4. Fuel pressure problems: Insufficient fuel pressure or a fuel system malfunction can cause the injector to operate at a higher voltage than normal. This can be caused by issues such as a clogged fuel filter, a failing fuel pump, or a problem with the fuel pressure regulator.

  5. Other electrical issues: Problems with other components in the electrical system, such as the power supply to the injectors, can also result in a high voltage condition.

To diagnose and repair the P0289 fault code, it is recommended to perform the following steps:

  1. Inspect the injector on cylinder #10 for any visible signs of damage or clogging. Clean or replace the injector if necessary.

  2. Check the wiring harness connecting the injector to the ECM for any signs of damage or poor connections. Repair or replace the wiring as needed.

  3. Test the fuel pressure and inspect the fuel system for any issues. Replace any faulty components or repair any leaks or clogs.

  4. Perform a thorough electrical system test to identify any other potential electrical problems that could be causing the high voltage condition.

  5. If no issues are found with the above steps, consider testing or replacing the ECM if necessary.

Note: It is recommended to consult the specific vehicle's service manual or seek professional assistance for a more accurate diagnosis and repair process.

Possible Solutions

How to fix P0289?

To fix the P0289 fault code, which refers to the Cylinder #10 Injector Circuit High, follow these steps:

  1. Check the wiring: Inspect the wiring harness connected to the cylinder #10 fuel injector. Look for any signs of fraying, damage, or loose connections. Make sure the wiring is securely connected and intact.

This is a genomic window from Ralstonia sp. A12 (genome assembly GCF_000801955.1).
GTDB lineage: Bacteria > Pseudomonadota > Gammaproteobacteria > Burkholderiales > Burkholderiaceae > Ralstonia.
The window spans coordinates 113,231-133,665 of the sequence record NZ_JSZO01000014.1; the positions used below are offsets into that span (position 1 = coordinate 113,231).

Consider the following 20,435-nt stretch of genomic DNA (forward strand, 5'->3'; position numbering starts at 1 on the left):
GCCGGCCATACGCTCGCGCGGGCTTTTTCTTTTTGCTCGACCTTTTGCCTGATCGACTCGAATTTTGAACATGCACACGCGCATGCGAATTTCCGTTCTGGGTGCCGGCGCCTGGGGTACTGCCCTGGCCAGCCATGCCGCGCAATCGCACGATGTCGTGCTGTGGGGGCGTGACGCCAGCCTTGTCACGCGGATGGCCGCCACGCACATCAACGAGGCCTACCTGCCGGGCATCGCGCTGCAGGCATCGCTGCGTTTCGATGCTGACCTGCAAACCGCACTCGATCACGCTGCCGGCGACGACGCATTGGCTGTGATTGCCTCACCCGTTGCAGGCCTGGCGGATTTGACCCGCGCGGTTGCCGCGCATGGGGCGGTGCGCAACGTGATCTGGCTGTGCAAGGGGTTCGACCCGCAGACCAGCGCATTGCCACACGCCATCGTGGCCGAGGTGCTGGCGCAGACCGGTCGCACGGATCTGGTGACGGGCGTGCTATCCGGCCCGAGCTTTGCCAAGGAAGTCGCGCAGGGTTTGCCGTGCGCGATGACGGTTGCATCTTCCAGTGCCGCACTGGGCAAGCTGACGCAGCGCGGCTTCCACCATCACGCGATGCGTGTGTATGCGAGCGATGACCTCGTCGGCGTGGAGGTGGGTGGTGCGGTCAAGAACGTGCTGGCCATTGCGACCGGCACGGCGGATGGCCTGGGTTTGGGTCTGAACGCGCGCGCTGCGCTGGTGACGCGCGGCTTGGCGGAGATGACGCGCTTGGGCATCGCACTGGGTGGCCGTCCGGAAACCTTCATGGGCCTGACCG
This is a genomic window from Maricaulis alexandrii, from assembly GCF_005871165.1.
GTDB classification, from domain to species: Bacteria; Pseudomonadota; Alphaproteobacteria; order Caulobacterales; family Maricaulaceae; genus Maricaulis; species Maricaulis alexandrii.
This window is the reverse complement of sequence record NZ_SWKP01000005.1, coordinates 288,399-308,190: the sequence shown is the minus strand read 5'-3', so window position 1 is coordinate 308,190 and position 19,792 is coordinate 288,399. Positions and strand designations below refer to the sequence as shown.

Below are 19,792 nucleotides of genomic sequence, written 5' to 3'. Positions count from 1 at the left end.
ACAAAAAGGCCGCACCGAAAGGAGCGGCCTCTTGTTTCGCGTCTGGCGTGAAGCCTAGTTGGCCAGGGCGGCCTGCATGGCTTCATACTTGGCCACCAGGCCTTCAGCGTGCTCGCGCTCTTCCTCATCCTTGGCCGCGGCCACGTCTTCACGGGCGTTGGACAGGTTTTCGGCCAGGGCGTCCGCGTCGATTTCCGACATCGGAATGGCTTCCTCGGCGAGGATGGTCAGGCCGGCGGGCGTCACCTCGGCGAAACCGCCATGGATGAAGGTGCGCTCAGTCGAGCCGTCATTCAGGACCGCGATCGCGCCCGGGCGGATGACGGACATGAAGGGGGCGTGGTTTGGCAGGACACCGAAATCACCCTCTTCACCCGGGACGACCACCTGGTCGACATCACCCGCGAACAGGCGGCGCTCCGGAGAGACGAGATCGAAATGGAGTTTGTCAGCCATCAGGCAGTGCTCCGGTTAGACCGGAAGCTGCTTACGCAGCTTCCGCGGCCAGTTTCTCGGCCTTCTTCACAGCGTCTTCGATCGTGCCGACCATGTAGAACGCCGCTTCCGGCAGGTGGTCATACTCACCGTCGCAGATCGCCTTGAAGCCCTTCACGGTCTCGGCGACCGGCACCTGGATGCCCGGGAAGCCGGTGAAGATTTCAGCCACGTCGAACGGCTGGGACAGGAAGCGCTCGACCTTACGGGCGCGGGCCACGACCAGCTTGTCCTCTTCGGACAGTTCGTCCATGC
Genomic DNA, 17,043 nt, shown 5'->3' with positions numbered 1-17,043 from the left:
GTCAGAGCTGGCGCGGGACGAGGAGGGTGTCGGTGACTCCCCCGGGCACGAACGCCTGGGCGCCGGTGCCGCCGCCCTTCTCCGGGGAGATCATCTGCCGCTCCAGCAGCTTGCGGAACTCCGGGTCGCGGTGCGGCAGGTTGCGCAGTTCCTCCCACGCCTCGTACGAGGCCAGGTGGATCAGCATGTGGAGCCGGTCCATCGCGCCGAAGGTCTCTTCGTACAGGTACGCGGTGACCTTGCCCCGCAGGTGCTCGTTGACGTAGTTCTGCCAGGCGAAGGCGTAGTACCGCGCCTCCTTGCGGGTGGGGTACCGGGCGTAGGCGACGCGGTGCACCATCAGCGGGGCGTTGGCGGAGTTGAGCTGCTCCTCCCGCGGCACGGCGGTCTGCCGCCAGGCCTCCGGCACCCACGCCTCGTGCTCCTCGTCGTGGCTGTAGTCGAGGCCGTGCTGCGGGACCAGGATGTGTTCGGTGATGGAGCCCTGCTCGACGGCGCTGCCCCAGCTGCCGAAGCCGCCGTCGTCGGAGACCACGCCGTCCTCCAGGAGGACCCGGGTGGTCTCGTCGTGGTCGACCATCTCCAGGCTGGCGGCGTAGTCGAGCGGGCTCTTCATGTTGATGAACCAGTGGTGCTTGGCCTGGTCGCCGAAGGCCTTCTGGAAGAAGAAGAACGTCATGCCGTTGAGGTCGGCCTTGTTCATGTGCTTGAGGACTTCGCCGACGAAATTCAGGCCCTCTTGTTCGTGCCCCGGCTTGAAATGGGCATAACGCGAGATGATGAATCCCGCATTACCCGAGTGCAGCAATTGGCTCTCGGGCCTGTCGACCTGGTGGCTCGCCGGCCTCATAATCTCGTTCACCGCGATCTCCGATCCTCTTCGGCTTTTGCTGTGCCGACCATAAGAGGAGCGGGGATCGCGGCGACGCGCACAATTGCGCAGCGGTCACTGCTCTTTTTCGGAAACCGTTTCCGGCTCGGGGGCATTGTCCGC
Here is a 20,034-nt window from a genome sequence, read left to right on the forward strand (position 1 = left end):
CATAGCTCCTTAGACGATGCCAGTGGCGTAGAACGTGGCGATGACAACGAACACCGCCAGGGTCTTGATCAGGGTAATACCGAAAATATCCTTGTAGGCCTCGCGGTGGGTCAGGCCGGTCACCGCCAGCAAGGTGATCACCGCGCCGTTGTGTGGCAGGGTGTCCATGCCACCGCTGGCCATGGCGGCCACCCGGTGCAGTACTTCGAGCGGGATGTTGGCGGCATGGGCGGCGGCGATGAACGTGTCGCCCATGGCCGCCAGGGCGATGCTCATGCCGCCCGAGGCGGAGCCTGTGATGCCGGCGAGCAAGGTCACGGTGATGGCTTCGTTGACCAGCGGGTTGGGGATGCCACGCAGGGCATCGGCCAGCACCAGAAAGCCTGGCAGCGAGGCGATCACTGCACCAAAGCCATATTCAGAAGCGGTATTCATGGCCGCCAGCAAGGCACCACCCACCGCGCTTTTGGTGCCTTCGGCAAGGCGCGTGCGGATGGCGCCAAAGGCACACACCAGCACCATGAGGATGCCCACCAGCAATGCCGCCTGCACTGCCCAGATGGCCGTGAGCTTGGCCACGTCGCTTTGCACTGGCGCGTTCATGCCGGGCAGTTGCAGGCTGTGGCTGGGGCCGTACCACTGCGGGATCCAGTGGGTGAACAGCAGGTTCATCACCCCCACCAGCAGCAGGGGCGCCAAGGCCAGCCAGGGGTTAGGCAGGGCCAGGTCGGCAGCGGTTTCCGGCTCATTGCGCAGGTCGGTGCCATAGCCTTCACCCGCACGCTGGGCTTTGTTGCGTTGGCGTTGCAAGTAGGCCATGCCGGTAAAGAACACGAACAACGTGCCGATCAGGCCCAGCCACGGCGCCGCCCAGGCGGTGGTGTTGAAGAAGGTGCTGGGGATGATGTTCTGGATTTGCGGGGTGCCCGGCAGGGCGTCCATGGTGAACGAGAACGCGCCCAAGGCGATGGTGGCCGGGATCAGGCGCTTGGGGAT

2. Test the injector: Use a multimeter to measure the resistance of the #10 fuel injector. Compare the readings to the manufacturer's specifications. If the resistance is too high, the injector may be faulty and need replacement.

  3. Inspect the fuel injector connector: Check the connector for any signs of corrosion or damage. Clean the connector if necessary and ensure a secure connection.

  4. Check the fuel pressure: Use a fuel pressure gauge to measure the fuel pressure in the system. If the pressure is too high, it can cause the injector circuit to read as high. Address any fuel pressure issues.

  5. Scan for additional codes: Use a diagnostic scanner to check for any additional fault codes. Address any other codes found as they may be related to the P0289 fault code.

  6. Test the power and ground circuits: Use a voltmeter to test the power and ground circuits of the fuel injector. Verify that the appropriate voltage is reaching the injector and that the ground connection is solid.

  7. ECM inspection: If all else fails, the Engine Control Module (ECM) may be faulty. Consult a professional mechanic to perform further diagnostics and potentially replace the ECM if necessary.

Remember to clear the fault code from the system after each step and test the vehicle to ensure the issue has been resolved. If you're unsure or uncomfortable with performing these tasks, it's recommended to seek assistance from a qualified mechanic.